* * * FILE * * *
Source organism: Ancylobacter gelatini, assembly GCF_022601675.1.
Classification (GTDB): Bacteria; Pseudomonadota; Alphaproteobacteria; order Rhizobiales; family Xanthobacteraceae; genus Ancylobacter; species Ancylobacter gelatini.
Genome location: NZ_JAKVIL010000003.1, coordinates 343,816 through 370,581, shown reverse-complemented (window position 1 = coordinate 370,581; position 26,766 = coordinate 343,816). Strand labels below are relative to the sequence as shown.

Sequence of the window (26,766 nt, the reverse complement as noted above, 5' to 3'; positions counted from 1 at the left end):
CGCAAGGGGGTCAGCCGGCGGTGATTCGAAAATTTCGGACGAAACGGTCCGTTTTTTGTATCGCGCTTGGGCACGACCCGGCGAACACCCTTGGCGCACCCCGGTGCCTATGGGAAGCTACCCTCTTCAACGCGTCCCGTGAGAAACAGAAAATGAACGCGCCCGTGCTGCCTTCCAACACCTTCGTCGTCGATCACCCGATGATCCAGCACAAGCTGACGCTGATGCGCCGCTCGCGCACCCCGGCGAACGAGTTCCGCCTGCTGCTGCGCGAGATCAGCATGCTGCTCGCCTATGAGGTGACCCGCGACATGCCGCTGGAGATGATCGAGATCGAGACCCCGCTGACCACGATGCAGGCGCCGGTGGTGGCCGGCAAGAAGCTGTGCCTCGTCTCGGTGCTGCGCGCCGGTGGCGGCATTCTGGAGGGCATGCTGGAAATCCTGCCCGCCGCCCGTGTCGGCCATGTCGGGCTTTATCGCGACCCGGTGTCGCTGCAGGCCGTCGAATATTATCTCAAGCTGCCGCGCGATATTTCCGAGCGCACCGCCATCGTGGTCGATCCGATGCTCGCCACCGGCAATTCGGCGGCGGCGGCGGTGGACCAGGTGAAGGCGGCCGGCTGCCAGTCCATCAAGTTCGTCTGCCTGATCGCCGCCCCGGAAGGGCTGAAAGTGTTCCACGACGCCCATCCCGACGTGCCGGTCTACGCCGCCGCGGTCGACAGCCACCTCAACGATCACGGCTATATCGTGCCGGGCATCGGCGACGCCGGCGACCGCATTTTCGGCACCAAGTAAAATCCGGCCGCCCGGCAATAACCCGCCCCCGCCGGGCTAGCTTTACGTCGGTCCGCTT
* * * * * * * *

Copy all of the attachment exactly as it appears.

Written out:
Source organism: Ancylobacter gelatini, assembly GCF_022601675.1.
Classification (GTDB): Bacteria; Pseudomonadota; Alphaproteobacteria; order Rhizobiales; family Xanthobacteraceae; genus Ancylobacter; species Ancylobacter gelatini.
Genome location: NZ_JAKVIL010000003.1, coordinates 343,816 through 370,581, shown reverse-complemented (window position 1 = coordinate 370,581; position 26,766 = coordinate 343,816). Strand labels below are relative to the sequence as shown.

Sequence of the window (26,766 nt, the reverse complement as noted above, 5' to 3'; positions counted from 1 at the left end):
CGCAAGGGGGTCAGCCGGCGGTGATTCGAAAATTTCGGACGAAACGGTCCGTTTTTTGTATCGCGCTTGGGCACGACCCGGCGAACACCCTTGGCGCACCCCGGTGCCTATGGGAAGCTACCCTCTTCAACGCGTCCCGTGAGAAACAGAAAATGAACGCGCCCGTGCTGCCTTCCAACACCTTCGTCGTCGATCACCCGATGATCCAGCACAAGCTGACGCTGATGCGCCGCTCGCGCACCCCGGCGAACGAGTTCCGCCTGCTGCTGCGCGAGATCAGCATGCTGCTCGCCTATGAGGTGACCCGCGACATGCCGCTGGAGATGATCGAGATCGAGACCCCGCTGACCACGATGCAGGCGCCGGTGGTGGCCGGCAAGAAGCTGTGCCTCGTCTCGGTGCTGCGCGCCGGTGGCGGCATTCTGGAGGGCATGCTGGAAATCCTGCCCGCCGCCCGTGTCGGCCATGTCGGGCTTTATCGCGACCCGGTGTCGCTGCAGGCCGTCGAATATTATCTCAAGCTGCCGCGCGATATTTCCGAGCGCACCGCCATCGTGGTCGATCCGATGCTCGCCACCGGCAATTCGGCGGCGGCGGCGGTGGACCAGGTGAAGGCGGCCGGCTGCCAGTCCATCAAGTTCGTCTGCCTGATCGCCGCCCCGGAAGGGCTGAAAGTGTTCCACGACGCCCATCCCGACGTGCCGGTCTACGCCGCCGCGGTCGACAGCCACCTCAACGATCACGGCTATATCGTGCCGGGCATCGGCGACGCCGGCGACCGCATTTTCGGCACCAAGTAAAATCCGGCCGCCCGGCAATAACCCGCCCCCGCCGGGCTAGCTTTACGTCGGTCCGCTT